ANNISTON, Ala.—The Federal Emergency Management Agency’s Center for Domestic Preparedness (CDP) announced today that the Center will resume using nerve agents and biologicals in some of its hazardous materials training courses on Jan. 11.
In late 2016, the CDP suspended the use of the nerve agents GB and VX, and biologicals ricin and anthrax after it was discovered the Center’s Chemical, Ordnance, Biological, and Radiological training facility (COBRATF) had received, via third party vendor, and had been using a more toxic version of ricin in training than what CDP had ordered.
Since then, the CDP has continued to conduct hazardous material training at its COBRA facility, but without those agents and biologicals.
To resume training with the materials, the CDP will purchase ricin A-chain from a different vendor in the CDC’s Select Agent Program. CDP staff have visited and validated the reliability of the vendor’s processes. The vendor will also ship orders to a laboratory at DHS’s National Bioforensic Analysis Center for analysis before being shipped to the CDP for use in training.
That third-party validation process will add to a number of recent enhancements—both physical and administrative—at the COBRA facility aimed at making it even safer for those training with the four types of materials.
These improvements include:
• National Institute for Occupational Safety and Health (NIOSH)-approved respirator masks for students and COBRATF staff.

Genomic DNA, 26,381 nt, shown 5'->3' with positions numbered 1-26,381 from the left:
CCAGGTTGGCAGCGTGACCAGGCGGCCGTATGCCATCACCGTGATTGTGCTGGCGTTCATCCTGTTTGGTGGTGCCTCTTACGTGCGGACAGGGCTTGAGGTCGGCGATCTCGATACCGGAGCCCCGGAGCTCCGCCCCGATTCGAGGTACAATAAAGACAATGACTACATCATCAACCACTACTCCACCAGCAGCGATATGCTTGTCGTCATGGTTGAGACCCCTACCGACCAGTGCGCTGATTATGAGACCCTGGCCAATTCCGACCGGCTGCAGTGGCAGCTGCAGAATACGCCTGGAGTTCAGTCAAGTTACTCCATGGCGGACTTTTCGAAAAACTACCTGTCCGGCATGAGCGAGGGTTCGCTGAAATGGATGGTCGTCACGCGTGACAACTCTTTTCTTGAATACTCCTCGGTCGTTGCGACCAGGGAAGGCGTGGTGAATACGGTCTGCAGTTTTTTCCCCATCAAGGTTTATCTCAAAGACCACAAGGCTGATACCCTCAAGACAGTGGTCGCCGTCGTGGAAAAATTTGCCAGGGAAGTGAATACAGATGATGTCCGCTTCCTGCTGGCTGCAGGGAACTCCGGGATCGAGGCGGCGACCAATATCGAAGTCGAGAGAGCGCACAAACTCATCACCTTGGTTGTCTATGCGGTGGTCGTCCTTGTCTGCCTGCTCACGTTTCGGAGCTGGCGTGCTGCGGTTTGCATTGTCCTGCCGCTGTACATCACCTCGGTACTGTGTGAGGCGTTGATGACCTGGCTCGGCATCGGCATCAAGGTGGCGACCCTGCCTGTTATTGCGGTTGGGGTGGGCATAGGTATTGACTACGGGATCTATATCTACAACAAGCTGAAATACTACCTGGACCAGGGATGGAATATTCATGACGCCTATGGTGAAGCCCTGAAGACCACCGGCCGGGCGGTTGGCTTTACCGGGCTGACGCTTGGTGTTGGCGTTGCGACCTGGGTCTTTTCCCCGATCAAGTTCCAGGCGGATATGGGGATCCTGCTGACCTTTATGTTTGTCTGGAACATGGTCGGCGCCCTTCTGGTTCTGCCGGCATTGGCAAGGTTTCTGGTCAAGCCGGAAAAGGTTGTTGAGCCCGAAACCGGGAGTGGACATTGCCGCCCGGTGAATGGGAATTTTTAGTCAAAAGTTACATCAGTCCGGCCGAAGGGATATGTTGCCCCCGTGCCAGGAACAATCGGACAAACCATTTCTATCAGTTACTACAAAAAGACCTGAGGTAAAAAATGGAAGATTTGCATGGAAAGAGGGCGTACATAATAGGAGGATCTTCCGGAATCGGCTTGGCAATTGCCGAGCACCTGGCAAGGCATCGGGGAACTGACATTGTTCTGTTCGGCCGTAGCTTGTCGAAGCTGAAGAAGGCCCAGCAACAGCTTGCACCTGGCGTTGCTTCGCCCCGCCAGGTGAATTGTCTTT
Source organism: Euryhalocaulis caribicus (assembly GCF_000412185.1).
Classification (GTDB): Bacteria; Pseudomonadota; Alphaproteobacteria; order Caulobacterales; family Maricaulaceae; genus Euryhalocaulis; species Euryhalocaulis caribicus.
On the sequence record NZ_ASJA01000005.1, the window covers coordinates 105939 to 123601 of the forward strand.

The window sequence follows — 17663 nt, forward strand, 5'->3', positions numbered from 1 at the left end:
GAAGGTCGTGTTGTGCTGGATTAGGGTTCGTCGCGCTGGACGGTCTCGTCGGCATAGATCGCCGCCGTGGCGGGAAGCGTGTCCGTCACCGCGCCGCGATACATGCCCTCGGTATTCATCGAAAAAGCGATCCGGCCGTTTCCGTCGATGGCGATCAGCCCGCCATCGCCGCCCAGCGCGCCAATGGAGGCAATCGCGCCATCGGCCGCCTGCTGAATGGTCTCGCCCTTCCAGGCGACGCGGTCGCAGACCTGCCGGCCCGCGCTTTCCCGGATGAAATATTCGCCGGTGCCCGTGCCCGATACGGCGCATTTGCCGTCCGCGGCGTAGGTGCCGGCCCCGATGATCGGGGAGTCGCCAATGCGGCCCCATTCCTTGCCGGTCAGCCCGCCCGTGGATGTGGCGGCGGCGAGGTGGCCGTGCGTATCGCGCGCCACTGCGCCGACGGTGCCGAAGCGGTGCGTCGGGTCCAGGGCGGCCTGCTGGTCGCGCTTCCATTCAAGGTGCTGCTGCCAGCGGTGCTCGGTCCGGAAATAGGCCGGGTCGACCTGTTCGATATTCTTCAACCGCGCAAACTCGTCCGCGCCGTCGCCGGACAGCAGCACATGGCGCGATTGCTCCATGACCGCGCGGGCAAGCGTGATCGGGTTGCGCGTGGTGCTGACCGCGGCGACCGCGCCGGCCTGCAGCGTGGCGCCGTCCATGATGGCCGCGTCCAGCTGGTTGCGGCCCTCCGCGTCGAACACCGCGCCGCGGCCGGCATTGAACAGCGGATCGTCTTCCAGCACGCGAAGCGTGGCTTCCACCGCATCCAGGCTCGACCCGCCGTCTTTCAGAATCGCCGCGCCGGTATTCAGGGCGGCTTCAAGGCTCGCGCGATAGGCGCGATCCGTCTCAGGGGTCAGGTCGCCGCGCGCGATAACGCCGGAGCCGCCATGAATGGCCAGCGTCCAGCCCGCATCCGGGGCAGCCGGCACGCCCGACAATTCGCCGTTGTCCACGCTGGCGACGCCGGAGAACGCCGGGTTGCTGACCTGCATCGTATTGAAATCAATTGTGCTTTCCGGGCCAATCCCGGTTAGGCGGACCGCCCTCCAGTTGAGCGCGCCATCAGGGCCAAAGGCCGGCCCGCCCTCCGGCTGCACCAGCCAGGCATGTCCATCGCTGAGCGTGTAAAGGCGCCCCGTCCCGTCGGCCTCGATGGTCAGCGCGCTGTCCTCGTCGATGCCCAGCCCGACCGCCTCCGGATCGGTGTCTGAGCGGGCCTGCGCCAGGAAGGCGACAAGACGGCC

• Updates to the facility’s ventilation system to allow more precise control of the air flow and pressure in the training bays where the agents and toxins are used.
• Approval to hire additional staff, to include an additional safety and occupational health officer, an additional environmental management specialist, and an additional quality assurance analyst.
The enhancements also include the creation of a formal advisory board for the facility, which will include representatives from a number of national occupational safety and health and compliance assurance offices and agencies.
"Our number one goal is to provide our students and staff the safest, most realistic training possible," said CDP Acting Superintendent Tony Russell. “With these enhancements, we will continue to do just that."
The CDP’s COBRATF trains up to 2,500 civilian first responders a year to detect and operate in environments with chemical, biological and nuclear materials. This advanced, hands-on training builds confidence in those responders to effectively respond to real-world incidents involving those materials throughout the nation.
Overall, the CDP trains up to 50,000 students annually, from public health, public works and emergency management officials to hazardous material specialists, law enforcement specialists, firefighters, and doctors, nurses and other health care workers. The students come from all states and U.S. territories, as well as a number of foreign countries.
In July, the CDP reached an historic milestone when it trained its one millionth student.